One way to optimize disk space and reduce the number of times that you have to install and update a released operating system is to create parent child configurations using differencing disks in Hyper-V. For example, if you need to install a test lab that
will employ three Windows Server 2008 R2 installations: one configured as a domain controller, another configured as an Exchange Server, and a third configured as a SQL Server, you could use a Parent-Child Differencing disk configuration to save the time of
installing and updating the Windows Server 2008 R2 installation for all three of those virtual machines. The basic order for performing this task is to perform the following activities.
1. Create the Parent Virtual Machine Configuration and Virtual Hard Disk
2. Install the Operating System, updates, and common software
Install the operating system and anything else you want on the virtual machine that you just created. Typically people will run
Windows Update and get all the latest updates. If you are using a non-Microsoft operating system, you will have to figure out how to do the equivalent or skip it. Another idea is to place any common tools and drivers on the image as well. Once
that is all done, you are ready to generalize your installation
3. Generalize the installation
To ensure that you create a new machine identity, you should generalize your installation.
To do that for Microsoft operating systems, that means running sysprep. If you are using a non-Microsoft operating system, you will have to figure out how to do the equivalent or skip it. Sysprep is a built-in utility for most current Microsoft
operating systems. Instead of launching into an entire instructional on sysprep, you can see
How to Use Sysprep: An Introduction. The simple usage of the tool is to simply type sysprep from an
elevated Command Prompt or the Run dialog box and read the dialog box. Review the Sysprep dialog box, select the appropriate options, and then run it. Leave the virtual machine shut down/off.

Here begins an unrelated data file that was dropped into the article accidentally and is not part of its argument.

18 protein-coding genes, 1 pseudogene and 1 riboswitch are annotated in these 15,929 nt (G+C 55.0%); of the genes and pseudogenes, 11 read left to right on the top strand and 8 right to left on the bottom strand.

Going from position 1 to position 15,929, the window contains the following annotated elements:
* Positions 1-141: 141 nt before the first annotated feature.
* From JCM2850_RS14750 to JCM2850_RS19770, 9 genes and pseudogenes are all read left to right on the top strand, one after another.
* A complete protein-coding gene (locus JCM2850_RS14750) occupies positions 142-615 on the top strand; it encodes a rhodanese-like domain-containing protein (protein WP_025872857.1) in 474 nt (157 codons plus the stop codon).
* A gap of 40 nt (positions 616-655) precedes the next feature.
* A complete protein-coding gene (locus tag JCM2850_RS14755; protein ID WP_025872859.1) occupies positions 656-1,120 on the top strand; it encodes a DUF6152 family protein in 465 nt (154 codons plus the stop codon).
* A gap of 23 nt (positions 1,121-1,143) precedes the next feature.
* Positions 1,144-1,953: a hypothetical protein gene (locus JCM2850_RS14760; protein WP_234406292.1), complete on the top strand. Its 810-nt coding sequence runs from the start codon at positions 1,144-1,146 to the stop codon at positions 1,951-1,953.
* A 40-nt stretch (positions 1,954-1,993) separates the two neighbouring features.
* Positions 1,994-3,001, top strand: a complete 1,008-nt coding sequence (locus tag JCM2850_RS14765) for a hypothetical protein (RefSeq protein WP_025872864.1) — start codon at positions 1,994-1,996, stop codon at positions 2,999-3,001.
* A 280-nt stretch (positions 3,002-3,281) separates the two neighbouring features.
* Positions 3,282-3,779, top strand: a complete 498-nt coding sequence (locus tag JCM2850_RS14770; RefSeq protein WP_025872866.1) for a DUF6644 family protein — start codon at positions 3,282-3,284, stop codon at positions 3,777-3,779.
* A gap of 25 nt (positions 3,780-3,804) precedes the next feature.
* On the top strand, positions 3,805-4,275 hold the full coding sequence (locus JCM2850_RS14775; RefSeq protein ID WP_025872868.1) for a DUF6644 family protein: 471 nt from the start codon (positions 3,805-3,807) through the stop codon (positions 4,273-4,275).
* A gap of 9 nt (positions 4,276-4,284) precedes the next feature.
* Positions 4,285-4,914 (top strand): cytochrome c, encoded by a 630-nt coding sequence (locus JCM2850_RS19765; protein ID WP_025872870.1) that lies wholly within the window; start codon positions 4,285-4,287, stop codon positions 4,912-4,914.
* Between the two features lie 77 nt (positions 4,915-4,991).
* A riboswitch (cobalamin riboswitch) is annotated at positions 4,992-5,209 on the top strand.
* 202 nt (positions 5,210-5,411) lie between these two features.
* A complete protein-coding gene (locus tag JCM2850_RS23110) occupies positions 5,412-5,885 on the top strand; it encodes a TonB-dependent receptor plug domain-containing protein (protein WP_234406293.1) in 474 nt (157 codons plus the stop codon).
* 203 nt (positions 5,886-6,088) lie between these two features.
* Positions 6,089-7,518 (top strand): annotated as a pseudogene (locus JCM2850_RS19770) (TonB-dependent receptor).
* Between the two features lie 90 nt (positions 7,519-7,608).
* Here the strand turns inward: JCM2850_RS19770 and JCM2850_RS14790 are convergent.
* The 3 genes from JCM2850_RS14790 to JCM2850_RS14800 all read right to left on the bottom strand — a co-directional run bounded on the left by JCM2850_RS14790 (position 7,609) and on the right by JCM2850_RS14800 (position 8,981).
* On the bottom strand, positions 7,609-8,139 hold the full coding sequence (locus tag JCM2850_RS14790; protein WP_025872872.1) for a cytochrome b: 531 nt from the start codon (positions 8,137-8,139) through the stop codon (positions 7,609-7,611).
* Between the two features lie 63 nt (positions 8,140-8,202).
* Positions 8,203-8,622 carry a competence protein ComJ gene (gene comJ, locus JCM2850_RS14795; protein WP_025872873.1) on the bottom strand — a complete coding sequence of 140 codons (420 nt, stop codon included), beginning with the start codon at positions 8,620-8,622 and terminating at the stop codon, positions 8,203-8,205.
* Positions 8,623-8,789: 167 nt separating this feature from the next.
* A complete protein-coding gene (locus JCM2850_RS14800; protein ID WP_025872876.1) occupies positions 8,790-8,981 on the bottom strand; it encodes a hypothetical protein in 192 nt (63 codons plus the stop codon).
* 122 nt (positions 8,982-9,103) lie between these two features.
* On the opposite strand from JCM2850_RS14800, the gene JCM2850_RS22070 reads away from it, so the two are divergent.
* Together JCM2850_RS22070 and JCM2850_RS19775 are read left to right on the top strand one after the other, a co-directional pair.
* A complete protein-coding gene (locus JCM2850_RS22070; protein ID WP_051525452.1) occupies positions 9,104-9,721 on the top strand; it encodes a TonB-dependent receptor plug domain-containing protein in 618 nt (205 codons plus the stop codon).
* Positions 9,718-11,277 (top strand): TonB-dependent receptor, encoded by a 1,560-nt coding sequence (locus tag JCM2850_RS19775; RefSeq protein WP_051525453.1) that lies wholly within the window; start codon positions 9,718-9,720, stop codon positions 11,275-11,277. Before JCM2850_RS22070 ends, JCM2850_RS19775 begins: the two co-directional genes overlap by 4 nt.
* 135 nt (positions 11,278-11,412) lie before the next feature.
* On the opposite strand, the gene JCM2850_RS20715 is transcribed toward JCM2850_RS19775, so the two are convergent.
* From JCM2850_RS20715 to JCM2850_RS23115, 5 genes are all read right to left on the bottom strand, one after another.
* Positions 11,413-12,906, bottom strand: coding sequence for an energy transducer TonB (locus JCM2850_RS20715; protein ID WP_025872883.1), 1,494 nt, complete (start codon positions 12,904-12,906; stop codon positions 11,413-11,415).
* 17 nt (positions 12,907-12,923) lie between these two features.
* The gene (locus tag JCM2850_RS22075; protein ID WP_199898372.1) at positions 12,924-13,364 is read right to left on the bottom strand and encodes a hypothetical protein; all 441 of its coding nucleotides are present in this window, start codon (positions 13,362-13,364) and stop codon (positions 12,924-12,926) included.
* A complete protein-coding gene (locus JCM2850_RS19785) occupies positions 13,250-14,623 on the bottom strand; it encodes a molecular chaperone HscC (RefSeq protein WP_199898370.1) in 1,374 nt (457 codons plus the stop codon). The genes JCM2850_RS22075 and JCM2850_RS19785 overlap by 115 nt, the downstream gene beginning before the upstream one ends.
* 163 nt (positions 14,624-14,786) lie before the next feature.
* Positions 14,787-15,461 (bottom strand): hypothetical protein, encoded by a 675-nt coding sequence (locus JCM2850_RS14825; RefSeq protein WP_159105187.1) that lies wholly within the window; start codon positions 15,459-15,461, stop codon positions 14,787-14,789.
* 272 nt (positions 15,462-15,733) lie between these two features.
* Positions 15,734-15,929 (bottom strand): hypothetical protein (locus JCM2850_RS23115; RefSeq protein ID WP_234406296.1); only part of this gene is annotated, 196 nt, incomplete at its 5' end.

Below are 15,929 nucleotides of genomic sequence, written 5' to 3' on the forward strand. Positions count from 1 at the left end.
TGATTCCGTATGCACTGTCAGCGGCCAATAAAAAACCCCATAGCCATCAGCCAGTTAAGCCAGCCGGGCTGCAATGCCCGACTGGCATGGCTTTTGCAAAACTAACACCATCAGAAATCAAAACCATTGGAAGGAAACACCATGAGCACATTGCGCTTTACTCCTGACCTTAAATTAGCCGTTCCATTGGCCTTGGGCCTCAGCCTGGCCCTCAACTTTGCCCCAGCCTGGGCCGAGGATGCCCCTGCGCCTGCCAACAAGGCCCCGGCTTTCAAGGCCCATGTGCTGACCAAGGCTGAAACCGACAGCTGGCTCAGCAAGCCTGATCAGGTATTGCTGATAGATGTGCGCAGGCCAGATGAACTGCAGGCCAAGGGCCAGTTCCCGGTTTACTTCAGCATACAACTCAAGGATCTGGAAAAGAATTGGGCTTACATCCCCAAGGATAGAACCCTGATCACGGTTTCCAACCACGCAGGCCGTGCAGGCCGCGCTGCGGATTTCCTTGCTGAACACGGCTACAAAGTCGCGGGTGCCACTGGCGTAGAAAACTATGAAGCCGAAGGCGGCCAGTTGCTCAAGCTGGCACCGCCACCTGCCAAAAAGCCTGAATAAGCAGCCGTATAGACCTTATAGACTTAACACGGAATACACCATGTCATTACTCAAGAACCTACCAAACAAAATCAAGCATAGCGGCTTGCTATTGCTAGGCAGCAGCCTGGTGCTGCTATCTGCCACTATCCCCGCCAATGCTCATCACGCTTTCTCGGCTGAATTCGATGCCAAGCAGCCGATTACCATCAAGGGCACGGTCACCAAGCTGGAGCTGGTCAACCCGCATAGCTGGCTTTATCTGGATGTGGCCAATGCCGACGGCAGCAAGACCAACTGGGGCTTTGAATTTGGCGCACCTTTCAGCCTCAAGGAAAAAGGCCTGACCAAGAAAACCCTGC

4. Prepare the parent virtual hard disk
5. Create the differencing disks
The work that you've done up to this point is about to start paying dividends. You can now install multiple versions of the operating system, not eat up nearly as much disk space, and not have to actually install that operating system again to get a bunch
of different systems. For example, if you installed Windows Server 2008 R2 and fully updated it, you can now create a differencing disk for an Active Directory Domain Services (AD DS) domain controller, another for SQL Server, another for Exchange, and so
on. You don't have to keep installing the base operating system. Just be absolutely sure that you make and save a copy of that parent virtual hard disk, if that file becomes corrupted or otherwise damaged (even started up and modified) you lose all the virtual
machines that have differencing drives associated with it.
Create new differencing disk for each virtual machine that you plan to install. In this scenario, you will be creating three and pointing each new differencing disk (child) to use the one that you marked as read-only on the parent.
6. Create virtual machines that use the differencing disks
The final activity in this process are to create virtual machines that you will keep. This is very similar to the first activity in this article, except here you will be selecting an already existing virtual hard disk, which is one of the differencing disk
you created in the previous activity. Also, you will be keeping these, so selecting a file and folder structure that makes sense to you is more important.